Finally, a deal. European Union officials reached a landmark agreement Thursday on major tech reforms targeting the industry’s richest and most powerful companies that widely oppose many of the mandates, POLITICO Europe reported. The EU’s Parliament and Council, its two primary legislative bodies, announced a deal on the Digital Markets Act after years of negotiations between European policymakers, who widely agreed that global tech giants create an anti-competitive landscape for smaller companies. The legislation limits personal-data sharing, forces operating system owners to allow the download of apps outside of their respective app stores, and orders messaging services to interoperate with smaller platforms, among other provisions.

Averting a data crisis. The U.S. and European Union allayed the fears of Meta, Google, and other tech companies by striking a deal Friday that allows American firms to continue transferring data about Europeans across the Atlantic, The Wall Street Journal reported. The agreement, announced by President Joe Biden and European Commission President Ursula von der Leyen, follows a ruling by the EU’s top court that an earlier data-sharing pact violated European privacy laws. While the two sides released few details about the updated agreement, an industry association representing many large American tech firms said the terms “restore legal certainty" for businesses sending data from Europe to the U.S.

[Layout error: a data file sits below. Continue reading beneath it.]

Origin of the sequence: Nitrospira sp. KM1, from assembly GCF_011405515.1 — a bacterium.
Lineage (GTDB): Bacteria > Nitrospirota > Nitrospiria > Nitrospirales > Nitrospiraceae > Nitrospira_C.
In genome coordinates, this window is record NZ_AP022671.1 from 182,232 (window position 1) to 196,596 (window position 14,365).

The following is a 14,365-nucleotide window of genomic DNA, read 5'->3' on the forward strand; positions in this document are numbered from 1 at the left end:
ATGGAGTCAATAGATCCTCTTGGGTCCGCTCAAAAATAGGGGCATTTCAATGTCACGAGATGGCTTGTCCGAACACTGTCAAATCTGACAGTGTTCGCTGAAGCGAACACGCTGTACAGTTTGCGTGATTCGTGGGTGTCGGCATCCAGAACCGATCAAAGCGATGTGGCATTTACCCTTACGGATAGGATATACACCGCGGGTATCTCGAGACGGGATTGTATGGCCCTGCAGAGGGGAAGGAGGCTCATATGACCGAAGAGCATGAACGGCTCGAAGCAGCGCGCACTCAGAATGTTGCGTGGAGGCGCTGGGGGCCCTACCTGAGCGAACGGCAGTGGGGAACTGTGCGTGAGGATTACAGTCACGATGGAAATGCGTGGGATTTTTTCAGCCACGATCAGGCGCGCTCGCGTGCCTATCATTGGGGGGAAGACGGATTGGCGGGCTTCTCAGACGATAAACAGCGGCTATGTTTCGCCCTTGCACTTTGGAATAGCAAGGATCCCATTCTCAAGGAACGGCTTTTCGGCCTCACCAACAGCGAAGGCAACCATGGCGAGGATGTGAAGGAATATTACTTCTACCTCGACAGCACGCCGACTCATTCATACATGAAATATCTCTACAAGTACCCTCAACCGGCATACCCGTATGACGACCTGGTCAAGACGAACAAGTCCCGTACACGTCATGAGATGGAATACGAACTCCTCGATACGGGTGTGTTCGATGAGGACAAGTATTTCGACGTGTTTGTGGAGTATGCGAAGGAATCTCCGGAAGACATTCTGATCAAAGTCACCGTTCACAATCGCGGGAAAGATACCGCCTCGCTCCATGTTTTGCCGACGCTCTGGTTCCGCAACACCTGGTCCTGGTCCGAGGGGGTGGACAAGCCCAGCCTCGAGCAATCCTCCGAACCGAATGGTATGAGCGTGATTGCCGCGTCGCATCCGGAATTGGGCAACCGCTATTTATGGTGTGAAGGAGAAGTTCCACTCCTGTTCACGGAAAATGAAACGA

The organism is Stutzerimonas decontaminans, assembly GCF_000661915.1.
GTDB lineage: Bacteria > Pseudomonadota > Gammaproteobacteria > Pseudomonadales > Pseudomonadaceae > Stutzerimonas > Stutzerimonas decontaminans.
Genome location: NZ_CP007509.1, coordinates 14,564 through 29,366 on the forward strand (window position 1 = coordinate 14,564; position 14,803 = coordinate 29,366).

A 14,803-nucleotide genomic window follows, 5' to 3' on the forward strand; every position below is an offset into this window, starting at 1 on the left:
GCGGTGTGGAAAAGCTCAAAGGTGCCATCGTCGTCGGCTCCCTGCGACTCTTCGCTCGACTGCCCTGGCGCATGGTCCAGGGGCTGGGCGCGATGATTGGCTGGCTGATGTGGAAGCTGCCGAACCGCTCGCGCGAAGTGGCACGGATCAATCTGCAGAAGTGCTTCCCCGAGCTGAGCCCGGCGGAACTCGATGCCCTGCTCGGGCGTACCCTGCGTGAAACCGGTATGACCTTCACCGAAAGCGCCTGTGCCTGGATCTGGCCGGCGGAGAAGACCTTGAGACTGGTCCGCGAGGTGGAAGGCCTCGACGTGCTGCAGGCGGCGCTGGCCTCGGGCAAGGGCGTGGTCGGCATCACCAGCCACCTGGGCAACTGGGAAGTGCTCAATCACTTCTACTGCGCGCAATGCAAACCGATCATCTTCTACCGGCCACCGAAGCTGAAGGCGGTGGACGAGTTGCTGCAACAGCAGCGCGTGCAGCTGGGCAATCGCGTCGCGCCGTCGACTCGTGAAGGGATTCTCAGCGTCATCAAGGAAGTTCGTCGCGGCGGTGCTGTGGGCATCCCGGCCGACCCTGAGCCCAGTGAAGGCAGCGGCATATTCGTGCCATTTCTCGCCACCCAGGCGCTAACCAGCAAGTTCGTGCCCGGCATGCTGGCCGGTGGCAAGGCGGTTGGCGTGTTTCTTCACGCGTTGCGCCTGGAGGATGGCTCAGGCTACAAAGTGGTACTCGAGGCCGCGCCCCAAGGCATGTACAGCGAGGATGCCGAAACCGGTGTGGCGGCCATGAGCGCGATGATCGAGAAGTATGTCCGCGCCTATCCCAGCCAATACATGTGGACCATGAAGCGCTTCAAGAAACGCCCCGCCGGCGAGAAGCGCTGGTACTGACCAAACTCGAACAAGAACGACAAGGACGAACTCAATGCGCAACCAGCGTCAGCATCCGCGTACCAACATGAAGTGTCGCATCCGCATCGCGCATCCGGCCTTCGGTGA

A symbolic gesture? The Justice Department announced indictments of four Russian officials accused of carrying out cyberattacks against critical infrastructure systems across the globe, a disclosure partly designed to raise awareness of Russian hacking capabilities amid the federation’s invasion of Ukraine, The Associated Press reported Friday. Federal officials said the four Russians, none of whom are in custody, launched hundreds of cyberattacks over the past decade. The hackers went after a nuclear power plant in Kansas and a petrochemical facility in Saudi Arabia, among other targets, federal prosecutors said.